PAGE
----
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Adagio Teas
   Features  >  NY Theater Reviews

 
IF/THEN
at the Richard Rodgers

DIVIDED LIVES
By MATT WINDMAN

  Idina Menzel and James Snyder/ Ph: Joan Marcus

As one of the few new musicals not based on a familiar film or pop song catalogue (or anything else for that matter), If/Then certainly is a breath of fresh air. And in spite of nagging issues with its overall concept and divided storylines, it is a smart, romantic piece with a well-crafted soft rock score and great performances all around.

It also functions as a dynamic and demanding star vehicle for Idina Menzel (a.k.a. Adele Dazeem of Frozen fame), who has not appeared in a Broadway musical since her high-flying, Tony-winning turn in Wicked. She is joined by many other strong musical theater performers, including Anthony Rapp (Menzel’s Rent co-star), LaChanze (Tony winner for The Color Purple), James Snyder (Cry-Baby) and Jenn Colella (High Fidelity).

Menzel plays Elizabeth, a city planner in her late 30s who moves to New York to restart her life. In the style of the 1998 Gwyneth Paltrow flick Sliding Doors, a seemingly mundane decision leads to two vastly different paths of life, one that is marriage and family-oriented and the other consumed by career advancement.

Unlike most original musicals that play Broadway, If/Then did not originate at an Off-Broadway or regional not-for-profit theater. It received an old-fashioned out-of-town engagement in Washington, DC in the fall but was always aimed for Broadway, even before a single review was released. Cheers to producer David Stone for his confidence in the property.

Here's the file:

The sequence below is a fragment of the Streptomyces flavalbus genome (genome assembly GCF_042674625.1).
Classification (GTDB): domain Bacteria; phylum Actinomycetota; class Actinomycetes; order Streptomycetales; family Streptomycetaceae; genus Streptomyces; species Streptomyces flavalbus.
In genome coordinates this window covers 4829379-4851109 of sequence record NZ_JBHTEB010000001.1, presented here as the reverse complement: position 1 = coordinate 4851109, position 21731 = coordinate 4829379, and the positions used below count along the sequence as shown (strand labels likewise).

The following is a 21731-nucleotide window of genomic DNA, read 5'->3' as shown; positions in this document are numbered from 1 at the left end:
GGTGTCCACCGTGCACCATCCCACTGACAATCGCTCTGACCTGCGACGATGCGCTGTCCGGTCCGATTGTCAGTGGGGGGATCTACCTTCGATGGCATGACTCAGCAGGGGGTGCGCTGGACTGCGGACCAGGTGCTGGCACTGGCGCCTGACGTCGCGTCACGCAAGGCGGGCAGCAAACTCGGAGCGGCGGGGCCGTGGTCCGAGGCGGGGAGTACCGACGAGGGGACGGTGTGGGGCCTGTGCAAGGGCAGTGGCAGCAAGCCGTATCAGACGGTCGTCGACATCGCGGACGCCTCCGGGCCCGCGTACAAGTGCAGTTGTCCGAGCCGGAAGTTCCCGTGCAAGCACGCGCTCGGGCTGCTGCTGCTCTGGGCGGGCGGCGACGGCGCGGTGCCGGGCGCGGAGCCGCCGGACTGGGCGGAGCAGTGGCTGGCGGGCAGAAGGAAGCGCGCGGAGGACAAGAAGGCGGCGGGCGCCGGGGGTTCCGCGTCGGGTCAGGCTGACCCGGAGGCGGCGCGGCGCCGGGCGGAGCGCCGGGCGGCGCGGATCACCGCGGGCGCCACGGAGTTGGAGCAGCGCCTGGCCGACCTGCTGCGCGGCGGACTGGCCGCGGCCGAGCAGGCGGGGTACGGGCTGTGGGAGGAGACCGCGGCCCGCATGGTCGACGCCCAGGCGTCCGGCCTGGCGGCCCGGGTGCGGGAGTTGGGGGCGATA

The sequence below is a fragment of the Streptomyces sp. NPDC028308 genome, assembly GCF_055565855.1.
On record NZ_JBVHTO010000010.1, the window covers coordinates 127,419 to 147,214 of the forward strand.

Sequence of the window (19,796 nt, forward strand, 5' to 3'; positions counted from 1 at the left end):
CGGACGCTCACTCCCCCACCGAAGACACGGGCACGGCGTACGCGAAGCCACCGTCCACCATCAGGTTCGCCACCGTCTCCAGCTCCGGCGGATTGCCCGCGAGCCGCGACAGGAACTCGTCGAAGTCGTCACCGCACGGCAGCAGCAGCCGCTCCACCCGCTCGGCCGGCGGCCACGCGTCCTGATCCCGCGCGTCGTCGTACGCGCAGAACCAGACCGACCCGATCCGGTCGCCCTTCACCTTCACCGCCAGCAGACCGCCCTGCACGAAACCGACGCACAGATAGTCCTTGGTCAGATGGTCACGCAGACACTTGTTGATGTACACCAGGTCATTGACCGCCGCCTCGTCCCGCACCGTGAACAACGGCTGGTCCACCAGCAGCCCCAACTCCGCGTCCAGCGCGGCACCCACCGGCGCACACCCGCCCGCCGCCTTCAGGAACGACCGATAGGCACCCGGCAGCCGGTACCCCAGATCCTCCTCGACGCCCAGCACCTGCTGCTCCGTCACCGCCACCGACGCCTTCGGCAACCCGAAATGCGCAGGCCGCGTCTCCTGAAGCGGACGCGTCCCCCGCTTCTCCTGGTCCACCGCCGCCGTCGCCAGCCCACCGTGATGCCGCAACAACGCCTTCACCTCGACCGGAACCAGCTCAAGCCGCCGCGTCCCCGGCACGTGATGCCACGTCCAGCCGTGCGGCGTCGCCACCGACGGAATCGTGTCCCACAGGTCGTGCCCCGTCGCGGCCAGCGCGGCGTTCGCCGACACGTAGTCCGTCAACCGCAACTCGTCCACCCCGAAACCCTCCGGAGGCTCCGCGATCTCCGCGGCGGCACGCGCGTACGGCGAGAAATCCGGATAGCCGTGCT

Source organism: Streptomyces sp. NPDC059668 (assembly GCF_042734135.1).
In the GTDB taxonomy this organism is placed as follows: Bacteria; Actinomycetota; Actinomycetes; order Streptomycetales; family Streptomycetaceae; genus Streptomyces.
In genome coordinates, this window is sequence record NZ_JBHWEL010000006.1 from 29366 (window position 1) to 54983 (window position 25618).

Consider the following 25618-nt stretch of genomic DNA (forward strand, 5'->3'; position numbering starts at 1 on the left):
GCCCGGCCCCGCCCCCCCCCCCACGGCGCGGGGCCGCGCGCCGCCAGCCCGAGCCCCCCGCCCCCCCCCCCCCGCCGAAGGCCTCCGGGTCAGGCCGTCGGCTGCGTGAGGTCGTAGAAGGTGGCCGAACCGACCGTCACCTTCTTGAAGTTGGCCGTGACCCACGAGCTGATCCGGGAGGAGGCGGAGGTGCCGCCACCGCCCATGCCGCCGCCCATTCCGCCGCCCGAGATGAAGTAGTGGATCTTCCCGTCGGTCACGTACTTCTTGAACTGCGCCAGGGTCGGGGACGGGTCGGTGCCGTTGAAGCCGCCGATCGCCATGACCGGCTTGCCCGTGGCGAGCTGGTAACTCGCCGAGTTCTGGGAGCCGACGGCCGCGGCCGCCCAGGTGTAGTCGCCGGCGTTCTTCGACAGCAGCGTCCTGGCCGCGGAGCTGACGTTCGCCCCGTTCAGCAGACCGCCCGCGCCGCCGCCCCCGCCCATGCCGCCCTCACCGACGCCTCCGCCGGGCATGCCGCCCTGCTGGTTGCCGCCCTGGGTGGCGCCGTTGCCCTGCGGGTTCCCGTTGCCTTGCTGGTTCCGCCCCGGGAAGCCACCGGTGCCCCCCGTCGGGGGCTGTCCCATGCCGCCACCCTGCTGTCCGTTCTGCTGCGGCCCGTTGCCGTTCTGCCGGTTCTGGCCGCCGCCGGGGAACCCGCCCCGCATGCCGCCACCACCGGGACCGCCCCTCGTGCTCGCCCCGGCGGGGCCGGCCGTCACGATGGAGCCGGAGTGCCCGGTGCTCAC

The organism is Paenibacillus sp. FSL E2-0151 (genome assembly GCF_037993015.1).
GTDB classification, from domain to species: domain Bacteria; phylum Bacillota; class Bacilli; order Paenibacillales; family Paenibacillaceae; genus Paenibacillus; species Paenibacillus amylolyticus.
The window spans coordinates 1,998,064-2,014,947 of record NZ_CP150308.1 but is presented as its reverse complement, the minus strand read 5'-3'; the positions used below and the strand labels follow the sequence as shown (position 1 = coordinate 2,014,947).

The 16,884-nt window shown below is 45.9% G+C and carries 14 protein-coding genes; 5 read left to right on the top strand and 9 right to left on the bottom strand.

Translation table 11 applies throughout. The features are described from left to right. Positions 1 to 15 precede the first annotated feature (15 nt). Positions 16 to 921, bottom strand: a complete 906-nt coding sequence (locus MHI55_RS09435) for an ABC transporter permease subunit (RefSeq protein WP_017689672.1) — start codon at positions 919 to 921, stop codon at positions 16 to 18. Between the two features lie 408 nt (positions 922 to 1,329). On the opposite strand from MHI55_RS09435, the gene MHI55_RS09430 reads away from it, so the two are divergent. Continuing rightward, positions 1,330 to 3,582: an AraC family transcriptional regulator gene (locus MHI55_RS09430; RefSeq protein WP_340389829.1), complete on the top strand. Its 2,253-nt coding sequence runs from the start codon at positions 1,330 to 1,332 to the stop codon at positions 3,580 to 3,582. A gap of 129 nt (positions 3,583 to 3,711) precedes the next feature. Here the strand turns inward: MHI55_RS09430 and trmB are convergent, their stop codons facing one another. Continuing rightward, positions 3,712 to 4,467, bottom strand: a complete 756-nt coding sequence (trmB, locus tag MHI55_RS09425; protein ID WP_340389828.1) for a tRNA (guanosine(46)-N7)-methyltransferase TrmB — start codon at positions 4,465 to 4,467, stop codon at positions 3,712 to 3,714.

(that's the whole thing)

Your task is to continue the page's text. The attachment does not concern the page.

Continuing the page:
The musical constantly switches back and forth between the parallel versions of Elizabeth’s life. Even with color-coded lighting to help guide the audience, the convoluted structure can be confusing, clunky and disruptive. By comparison, the parallel lives of Gwyneth Paltrow in Sliding Doors are more clearly coded by her hairstyle. I couldn’t help but think that If/Then might work better if the first act contained only one version of her life while the second act was devoted entirely to the other.

If/Then never quite captures the intensity or urgency of Next to Normal, also written by composer Tom Kitt and lyricist-book writer Brian Yorkey, but it effectively explores the instability of contemporary urban life for middle-aged adults and offers an abundance of melodic anthems.

Menzel, who is hardly ever offstage, shows off her powerhouse vocal abilities while also conveying vulnerability whenever possible. It will no doubt be a challenge for her to handle this role eight times a week. Rapp adds a scruffy, warm presence as Elizabeth’s bisexual best friend, and LaChanze lights up scene after scene with verve.  

Stylishly directed by Michael Greif on a sleek set containing a massive tilting mirror, If/Then may not be a triumph but it is contemplative, heartfelt and fashionable in a sanitized sort of way. And in light of Menzel’s growing fan base, it could be a hit. 

 


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